Strategies to help you calm down angry feelings include:

Simple relaxation, such as deep breathing and relaxing imagery.
  • Breathe deeply and slowly, from your diaphragm; breathing from your chest won’t relax you. Picture your breath coming up from your “gut”.
  • Slowly repeat a calm word or phrase such as “relax”, “take it easy.” Repeat it to yourself while breathing deeply.
  • Use imagery; visualise a relaxing experience, from either your memory or your imagination.
You can download our free relaxation audio from The Real Secret website

Practise these techniques daily. Learn to use them automatically when you’re in a tense situation.

Think! When you’re angry, your thinking can get very exaggerated and overly dramatic. Try replacing these thoughts with more rational ones. For instance, instead of telling yourself, “oh, it’s awful, it’s terrible, everything’s ruined,” tell yourself, “it’s frustrating, and it’s understandable that I’m upset about it, but it’s not the end of the world and getting angry is not going to fix it anyhow.” Remind yourself that getting angry is not going to fix anything, that it won’t make you feel better and may actually make you feel worse.

Logic defeats anger, because anger, even when it’s justified, can quickly become irrational. So use cold hard logic on yourself. Remind yourself that the world is not out to get you, you’re just experiencing some of the day to day irritations that are a part of everyone’s daily life. Do this each time you feel anger getting the best of you, and it’ll help you get a more balanced perspective.

Angry people tend to jump to and act on conclusions, and some of those conclusions can be very inaccurate. The first thing to do if ywhich ou’re in a heated discussion is slow down and think through your responses. Don’t say the first thing that comes into your head, but slow down, breathe, and think carefully about what you want to say. At the same time, listen carefully to what the other person is saying and take your time before answering. Try to stay as cool as you can, reminding yourself that allowing yourself to get into a rage will not solve anything.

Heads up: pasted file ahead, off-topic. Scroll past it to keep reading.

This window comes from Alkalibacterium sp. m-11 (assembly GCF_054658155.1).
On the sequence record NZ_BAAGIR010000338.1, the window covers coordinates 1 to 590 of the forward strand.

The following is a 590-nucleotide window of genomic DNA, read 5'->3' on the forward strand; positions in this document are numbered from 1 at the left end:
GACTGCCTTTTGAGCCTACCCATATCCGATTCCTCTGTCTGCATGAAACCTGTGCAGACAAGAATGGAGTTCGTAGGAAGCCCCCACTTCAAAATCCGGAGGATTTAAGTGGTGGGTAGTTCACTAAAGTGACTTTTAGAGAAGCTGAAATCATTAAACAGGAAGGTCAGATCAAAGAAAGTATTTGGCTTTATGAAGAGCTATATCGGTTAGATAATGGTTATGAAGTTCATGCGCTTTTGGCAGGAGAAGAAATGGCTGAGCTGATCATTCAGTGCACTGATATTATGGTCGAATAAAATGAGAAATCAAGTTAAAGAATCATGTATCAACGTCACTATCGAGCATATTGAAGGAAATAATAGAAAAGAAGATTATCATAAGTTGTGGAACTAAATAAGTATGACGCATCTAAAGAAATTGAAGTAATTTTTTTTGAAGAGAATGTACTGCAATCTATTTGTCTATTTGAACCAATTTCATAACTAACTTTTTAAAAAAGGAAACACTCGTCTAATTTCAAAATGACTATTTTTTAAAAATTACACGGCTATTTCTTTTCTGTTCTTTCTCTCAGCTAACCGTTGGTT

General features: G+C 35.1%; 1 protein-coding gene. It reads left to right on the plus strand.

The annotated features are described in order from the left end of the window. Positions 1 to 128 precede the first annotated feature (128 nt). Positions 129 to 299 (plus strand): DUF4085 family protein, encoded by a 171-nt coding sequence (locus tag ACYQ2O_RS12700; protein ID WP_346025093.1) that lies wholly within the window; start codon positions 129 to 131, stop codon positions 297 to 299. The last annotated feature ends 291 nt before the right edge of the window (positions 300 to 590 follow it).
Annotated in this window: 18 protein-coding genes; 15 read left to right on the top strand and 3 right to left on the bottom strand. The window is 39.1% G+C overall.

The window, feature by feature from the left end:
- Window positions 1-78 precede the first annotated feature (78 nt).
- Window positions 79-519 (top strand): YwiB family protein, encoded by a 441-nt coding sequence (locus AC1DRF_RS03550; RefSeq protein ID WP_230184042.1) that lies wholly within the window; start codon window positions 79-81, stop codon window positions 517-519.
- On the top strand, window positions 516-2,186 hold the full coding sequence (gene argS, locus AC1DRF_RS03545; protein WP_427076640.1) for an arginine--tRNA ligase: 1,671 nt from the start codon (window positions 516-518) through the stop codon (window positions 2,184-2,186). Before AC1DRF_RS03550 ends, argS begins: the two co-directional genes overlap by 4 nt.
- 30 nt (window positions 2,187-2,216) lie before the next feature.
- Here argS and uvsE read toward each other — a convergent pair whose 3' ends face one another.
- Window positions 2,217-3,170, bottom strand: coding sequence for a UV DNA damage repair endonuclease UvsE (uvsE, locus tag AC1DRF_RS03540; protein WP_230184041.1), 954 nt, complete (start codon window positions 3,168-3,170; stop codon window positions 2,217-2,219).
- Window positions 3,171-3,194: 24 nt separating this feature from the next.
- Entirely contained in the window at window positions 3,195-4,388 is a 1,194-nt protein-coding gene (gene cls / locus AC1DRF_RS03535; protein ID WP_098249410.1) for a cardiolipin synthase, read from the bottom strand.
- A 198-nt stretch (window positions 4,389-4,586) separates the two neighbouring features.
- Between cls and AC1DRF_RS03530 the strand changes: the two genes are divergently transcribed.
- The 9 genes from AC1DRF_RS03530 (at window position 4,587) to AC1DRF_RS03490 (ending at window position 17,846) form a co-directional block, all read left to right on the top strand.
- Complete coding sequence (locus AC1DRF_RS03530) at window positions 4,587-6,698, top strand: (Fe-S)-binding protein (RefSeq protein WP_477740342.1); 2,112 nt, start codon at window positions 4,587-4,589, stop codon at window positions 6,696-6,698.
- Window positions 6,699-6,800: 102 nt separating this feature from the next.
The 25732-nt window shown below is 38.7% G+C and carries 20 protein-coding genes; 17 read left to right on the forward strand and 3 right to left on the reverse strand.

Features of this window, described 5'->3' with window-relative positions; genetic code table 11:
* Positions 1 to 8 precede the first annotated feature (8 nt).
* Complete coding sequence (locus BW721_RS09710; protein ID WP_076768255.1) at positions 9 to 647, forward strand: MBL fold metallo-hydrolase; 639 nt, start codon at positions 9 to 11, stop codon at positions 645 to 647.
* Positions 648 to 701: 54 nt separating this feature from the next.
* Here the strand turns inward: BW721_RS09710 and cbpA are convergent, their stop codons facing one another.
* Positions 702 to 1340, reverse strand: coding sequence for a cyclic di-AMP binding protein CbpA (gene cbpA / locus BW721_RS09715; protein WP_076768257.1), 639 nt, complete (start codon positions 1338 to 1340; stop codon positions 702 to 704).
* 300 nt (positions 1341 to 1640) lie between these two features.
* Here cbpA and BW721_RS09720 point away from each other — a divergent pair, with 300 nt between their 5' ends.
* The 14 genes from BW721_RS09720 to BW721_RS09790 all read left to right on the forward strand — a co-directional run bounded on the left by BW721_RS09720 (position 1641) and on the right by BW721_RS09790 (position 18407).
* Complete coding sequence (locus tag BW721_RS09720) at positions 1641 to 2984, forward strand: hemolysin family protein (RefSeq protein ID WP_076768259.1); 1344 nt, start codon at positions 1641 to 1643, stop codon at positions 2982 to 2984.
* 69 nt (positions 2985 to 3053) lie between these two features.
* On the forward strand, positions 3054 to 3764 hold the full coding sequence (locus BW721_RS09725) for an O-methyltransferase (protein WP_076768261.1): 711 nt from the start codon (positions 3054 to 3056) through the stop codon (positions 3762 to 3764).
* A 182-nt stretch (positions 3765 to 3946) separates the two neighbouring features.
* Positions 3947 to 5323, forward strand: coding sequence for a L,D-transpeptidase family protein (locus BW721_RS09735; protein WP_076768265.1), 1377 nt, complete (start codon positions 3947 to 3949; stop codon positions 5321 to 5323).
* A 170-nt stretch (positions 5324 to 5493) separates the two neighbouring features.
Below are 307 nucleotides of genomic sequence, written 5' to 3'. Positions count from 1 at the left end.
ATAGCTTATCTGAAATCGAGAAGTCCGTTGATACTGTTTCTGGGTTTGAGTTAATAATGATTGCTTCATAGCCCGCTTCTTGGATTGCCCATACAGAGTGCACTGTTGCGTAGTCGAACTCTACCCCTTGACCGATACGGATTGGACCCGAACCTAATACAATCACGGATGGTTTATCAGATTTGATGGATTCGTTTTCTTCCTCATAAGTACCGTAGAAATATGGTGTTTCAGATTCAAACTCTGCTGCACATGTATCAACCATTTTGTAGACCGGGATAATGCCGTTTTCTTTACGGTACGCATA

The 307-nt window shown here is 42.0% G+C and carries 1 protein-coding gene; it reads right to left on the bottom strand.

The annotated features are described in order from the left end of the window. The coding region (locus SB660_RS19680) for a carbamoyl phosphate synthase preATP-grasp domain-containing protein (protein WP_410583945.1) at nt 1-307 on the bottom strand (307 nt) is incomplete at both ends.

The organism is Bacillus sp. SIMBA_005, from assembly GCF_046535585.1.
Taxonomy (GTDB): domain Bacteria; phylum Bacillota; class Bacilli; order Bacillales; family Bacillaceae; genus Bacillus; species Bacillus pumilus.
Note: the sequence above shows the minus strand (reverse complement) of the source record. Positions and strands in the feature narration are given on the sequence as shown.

I have only touched the tip of the iceberg that is rage. There is a great more to say but that will have to wait for another day. My main aim today has been to look at the ways in which we typically deal with anger and to offer some simple techniques for dealing with anger that has the potential to become an unhealthy rage.

Victim support: We would like to know more about the experience of being on the receiving end of a rage attack and so it would be very helpful if anyone reading this blog and who has had such an experience could comment on how they coped and what strategies for coping they would recommend.

Posted by Annabel

There are exercises and activities in The Real Secret which can help you gain control of your life, communicate more effectively and process anger, grief and trauma. You can buy it in paperback or Kindle formats on and, as well as other online booksellers; you can order it through any bookshop.